In short, this team has better ball movement than any KU team I can recall. Not that the ’97, ’02, or ’08 teams were slouches. But it reminds me most of the ’88 Jayhawks once that National Championship to be team hit its stride.
What this type of movement does, along with the patience that comes from having three seniors and three juniors among your top eight players, is ensure that you will not go long stretches without scoring an easy basket or two. You will not be on the receiving of 10-0 or 13-2 runs. Fifteen point leads will not disappear quickly. They will have to be whittled away, at the same time that you are a threat to score on numerous consecutive possessions yourself. Such is the beauty of getting a high percentage shot virtually every trip down court, as opposed to making unforced turnovers or settling for a guarded three pointer in the final seconds of the shot clock.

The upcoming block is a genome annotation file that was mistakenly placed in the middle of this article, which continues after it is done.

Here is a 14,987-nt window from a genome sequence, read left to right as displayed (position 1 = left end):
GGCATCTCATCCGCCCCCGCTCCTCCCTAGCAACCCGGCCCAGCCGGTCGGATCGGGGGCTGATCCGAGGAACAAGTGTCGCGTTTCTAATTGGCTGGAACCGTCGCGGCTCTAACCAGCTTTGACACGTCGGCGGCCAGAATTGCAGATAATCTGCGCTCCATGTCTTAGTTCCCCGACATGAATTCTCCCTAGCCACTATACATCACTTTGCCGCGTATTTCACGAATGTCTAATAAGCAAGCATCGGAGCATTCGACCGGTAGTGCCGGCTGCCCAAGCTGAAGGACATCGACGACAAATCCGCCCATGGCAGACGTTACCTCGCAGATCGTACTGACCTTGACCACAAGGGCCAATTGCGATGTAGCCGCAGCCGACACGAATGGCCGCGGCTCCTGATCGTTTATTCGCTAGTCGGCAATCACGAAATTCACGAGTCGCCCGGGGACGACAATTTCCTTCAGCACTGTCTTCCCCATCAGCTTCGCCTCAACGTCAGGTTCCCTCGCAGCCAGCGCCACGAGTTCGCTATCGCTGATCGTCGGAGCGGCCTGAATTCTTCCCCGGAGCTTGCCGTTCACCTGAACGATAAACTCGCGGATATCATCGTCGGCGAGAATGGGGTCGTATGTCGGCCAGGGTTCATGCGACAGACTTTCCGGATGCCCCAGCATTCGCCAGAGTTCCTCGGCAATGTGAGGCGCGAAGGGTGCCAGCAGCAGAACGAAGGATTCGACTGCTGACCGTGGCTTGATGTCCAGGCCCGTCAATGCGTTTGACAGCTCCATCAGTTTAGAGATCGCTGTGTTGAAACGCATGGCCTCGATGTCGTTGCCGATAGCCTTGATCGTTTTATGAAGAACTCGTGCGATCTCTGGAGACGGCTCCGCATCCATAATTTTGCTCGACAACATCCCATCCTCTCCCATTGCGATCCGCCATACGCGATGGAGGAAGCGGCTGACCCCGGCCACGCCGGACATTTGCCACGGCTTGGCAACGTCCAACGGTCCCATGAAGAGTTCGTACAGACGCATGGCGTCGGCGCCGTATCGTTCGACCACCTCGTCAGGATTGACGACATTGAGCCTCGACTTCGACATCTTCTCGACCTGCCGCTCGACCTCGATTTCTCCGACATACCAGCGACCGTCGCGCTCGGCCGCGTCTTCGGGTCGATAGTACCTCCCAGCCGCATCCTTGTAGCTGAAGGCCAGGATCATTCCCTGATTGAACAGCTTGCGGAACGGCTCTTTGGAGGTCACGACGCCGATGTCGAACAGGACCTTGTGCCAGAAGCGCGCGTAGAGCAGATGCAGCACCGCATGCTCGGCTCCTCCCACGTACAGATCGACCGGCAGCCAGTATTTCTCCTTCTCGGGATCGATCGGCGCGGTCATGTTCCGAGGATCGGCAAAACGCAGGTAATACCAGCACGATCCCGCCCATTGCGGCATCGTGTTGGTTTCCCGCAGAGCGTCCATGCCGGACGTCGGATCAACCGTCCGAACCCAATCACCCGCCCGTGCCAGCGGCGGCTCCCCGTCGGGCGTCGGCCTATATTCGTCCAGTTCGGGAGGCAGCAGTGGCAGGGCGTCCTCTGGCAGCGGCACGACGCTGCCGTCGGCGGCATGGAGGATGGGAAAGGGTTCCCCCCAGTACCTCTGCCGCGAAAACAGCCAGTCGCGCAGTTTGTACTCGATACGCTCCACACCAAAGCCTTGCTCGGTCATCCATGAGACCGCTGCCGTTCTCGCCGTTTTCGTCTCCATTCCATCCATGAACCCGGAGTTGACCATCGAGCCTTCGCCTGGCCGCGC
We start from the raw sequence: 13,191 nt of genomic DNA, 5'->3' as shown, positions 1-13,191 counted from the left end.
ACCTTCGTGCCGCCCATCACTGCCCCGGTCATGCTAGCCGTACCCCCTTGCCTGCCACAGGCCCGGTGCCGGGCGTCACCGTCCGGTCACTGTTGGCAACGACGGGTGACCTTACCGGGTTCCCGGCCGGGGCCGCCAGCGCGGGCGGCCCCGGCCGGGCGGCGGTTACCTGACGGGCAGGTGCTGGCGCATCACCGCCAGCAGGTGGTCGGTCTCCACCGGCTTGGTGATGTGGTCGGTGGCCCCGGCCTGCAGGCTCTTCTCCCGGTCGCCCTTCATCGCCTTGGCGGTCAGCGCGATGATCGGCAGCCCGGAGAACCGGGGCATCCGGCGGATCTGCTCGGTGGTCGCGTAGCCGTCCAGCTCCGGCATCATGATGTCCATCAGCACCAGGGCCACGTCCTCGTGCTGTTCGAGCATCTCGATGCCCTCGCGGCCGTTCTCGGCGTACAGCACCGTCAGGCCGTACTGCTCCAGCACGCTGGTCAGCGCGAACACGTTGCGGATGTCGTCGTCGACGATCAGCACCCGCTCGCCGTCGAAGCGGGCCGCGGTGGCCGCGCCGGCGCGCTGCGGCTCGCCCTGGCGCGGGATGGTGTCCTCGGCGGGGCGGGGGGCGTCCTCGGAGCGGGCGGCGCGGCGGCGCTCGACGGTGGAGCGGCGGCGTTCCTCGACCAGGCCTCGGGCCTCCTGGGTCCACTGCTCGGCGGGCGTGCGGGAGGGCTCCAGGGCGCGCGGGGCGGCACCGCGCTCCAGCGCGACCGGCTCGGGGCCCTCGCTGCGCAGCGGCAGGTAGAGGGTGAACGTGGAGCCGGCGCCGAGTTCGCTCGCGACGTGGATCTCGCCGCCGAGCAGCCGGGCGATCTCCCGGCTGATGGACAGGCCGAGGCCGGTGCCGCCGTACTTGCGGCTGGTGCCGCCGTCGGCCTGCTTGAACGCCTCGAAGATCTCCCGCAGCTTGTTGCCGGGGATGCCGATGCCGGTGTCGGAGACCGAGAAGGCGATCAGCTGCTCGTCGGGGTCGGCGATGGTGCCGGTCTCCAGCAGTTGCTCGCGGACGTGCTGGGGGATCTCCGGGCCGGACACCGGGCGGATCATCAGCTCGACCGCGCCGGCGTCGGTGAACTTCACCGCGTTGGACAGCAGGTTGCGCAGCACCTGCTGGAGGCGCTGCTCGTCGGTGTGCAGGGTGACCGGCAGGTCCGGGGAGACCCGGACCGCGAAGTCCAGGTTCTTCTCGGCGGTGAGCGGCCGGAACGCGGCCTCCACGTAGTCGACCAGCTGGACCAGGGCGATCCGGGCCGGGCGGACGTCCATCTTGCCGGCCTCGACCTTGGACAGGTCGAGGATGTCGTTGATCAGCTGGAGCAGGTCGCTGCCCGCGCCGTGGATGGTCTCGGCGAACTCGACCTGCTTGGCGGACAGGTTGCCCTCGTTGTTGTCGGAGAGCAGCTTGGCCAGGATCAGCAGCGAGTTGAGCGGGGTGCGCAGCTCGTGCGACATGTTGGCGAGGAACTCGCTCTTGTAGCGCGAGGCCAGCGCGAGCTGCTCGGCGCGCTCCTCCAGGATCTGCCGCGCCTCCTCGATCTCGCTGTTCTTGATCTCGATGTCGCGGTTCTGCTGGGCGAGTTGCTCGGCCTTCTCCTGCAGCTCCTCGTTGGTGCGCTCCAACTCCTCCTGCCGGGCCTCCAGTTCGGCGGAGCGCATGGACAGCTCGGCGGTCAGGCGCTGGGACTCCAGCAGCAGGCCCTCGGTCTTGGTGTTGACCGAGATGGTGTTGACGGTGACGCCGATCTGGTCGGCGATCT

Not to mention that it frustrates the hell out of the defense. And no defense can keep a team with the kind of ball movement the Hawks have displayed recently from getting high percentage shots in 35 seconds. All they can do is prolong the inevitable—a hollow victory, which, ultimately, is frustrating and draining, both physically and emotionally.
Nor are the Jayhawks likely to go backward in this respect. The type of team cohesiveness and ball movement they are now demonstrating is harder to master than riding a bicycle (if it weren’t, everyone would do it), but, like bike riding, it is not something you forget. Especially when doing it right is so rewarding and so much fun.